Yet again, we're shown our own world, turned back on us through a lens of science fiction. It's moved forward though - in the original, Los Angeles was dying, the poor majority left in the ruin while everyone that was well enough fled offworld. In 2049, that end has happened. The triage has been carried out - and we're a big red X.

The story...

That, I'm not going to talk about. I want you to watch it and find out.

Suffice to say I will be going to see it again, and soon.

Sunday, 1 October 2017

Character Characteristics

So the world is truly awful right now, and terrible things have happened to good people, and some terrible people haven't suffered any consequences. Puerto Rico has been demolished, and the US citizens there aren't getting the support they deserve because, frankly, the administration is racist. Shit is hitting fan in a big way.

I don't know if I have anything to say about that, that hasn't been said. Climate change is real, support and protect people even if they're a different colour to you, and stop being such pricks to each other.

So instead, rather than sink into the dark place of seething at the evil and inaction of others, I am going to take my brain for a walk into the world of role-playing games - a favourite hobby of mine.

Let me ask you this: is there a group of people you know so well, that you can predict how they will react to most situations with a high degree of accuracy?

If you've gamed for a while, with a similar group of people - like maybe three or four gaming groups, or say ten or so people that are in various games you are also in - then you may notice that people have habits with their characters. I know I have blogged before about the traits I like to see in characters, especially my own. Sometimes, though - people have traits that they don't even necessarily recognise in themselves.

Like for example one of the guys I have known since I was a wee bab - he has a series of traits that are solid enough to warrant remark if they aren't adhered to:

1) The character must be a survivor, above all else.
2) The character should be able to make a pit, hole or trap of some kind, rather than engage directly.
2.5) The character might have a follow-up trick that makes that pit, hole or trap deadly.

Further musing on this revealed that it isn't just him that has stuff like this. I am not gonna mention names - hell, the people reading this might know who they are - but still.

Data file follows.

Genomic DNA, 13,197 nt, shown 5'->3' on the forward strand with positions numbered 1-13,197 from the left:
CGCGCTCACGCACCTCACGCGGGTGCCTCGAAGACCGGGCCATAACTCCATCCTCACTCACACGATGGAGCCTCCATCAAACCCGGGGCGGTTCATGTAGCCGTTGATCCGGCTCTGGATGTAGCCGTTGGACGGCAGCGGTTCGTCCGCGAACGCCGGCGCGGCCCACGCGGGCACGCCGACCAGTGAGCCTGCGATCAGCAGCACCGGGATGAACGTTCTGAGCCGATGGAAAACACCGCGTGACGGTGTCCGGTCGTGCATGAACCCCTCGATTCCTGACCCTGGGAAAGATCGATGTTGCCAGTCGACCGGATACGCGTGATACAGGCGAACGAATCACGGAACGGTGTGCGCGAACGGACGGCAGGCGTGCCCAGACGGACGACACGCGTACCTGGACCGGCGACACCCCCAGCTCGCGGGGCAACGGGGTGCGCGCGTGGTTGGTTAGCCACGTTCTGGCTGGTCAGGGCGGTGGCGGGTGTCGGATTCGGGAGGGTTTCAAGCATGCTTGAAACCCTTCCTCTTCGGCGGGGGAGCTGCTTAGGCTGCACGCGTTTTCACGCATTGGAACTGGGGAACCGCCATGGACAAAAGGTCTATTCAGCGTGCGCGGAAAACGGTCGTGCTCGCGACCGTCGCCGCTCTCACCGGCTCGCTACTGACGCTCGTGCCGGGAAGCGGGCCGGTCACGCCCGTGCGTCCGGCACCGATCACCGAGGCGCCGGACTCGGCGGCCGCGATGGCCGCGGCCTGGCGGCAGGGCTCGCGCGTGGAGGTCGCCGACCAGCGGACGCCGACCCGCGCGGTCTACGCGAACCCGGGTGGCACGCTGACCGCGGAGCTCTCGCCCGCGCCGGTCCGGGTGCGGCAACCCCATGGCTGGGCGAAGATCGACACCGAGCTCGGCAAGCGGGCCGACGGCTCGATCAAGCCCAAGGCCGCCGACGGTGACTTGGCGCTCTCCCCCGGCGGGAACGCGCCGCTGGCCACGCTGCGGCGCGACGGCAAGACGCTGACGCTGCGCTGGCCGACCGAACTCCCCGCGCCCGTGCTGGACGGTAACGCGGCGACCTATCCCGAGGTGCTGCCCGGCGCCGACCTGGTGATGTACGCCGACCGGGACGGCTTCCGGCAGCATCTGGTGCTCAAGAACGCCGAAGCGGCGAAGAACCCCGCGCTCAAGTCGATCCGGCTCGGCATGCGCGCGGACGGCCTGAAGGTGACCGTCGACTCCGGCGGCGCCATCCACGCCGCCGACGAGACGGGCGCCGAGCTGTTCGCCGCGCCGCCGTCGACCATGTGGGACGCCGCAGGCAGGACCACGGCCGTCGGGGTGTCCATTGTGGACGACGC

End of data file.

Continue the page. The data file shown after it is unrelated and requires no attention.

Another player has a total lack of emotional connectivity to the character, or anyone that character really interacts with. They also have a habit of getting bored, and either escalating the situation exponentially, or sitting it out.

Yet another usually ends up playing a Viking. Whatever character they are playing, they manage to become a Viking - and generally have the same problem-solving attitude.

In a similar mould, another player always appreciates a good big guy. Not always - this has changed recently - but the big guy with the big gun or the big axe is a solid fan favourite.

We all know the player that wants to talk before they fight, and that's a good thing to do. The same player also has a knack of working out a way around actually engaging a situation as expected, instead taking a side route or defeating a challenge via left-field methods.

A particular chap has three character traits nearly omnipresent in their characterisation - sarcasm, a noir aesthetic, and a willingness to try almost anything. Usually accompanied by a blink, a head wobble, and the word "Sure".

Everyone also knows the one with the detailed backstory. Family, special things that they do, a long list of traits relevant to the place their character is from. This doesn't always necessarily translate into something useful in a fight or a conundrum, mind.

One guy I know always plays a Dwarf, another always plays an Elf, regardless of what their actual characters are.

One person in particular has a tendency for their characters to have vices that they indulge in at any opportunity - not to a disruptive level, nor an unrealistic one. They are just particularly venal. They always cleave strongly to a particular theme, too, which changes from character to character, and may not have much to do with their class or type.

Another is deceptive. Like at every opportunity. Wheedling and conniving, even if there's not necessarily anything to be gained from doing so.

Do you see yourself in any of these particular traits? Do you see a weird, potentially embarrassing list of RPG quirks that I display when we game together? Pop a comment down below.

Something with depth, next week. I promise. I just needed to get out something less grim.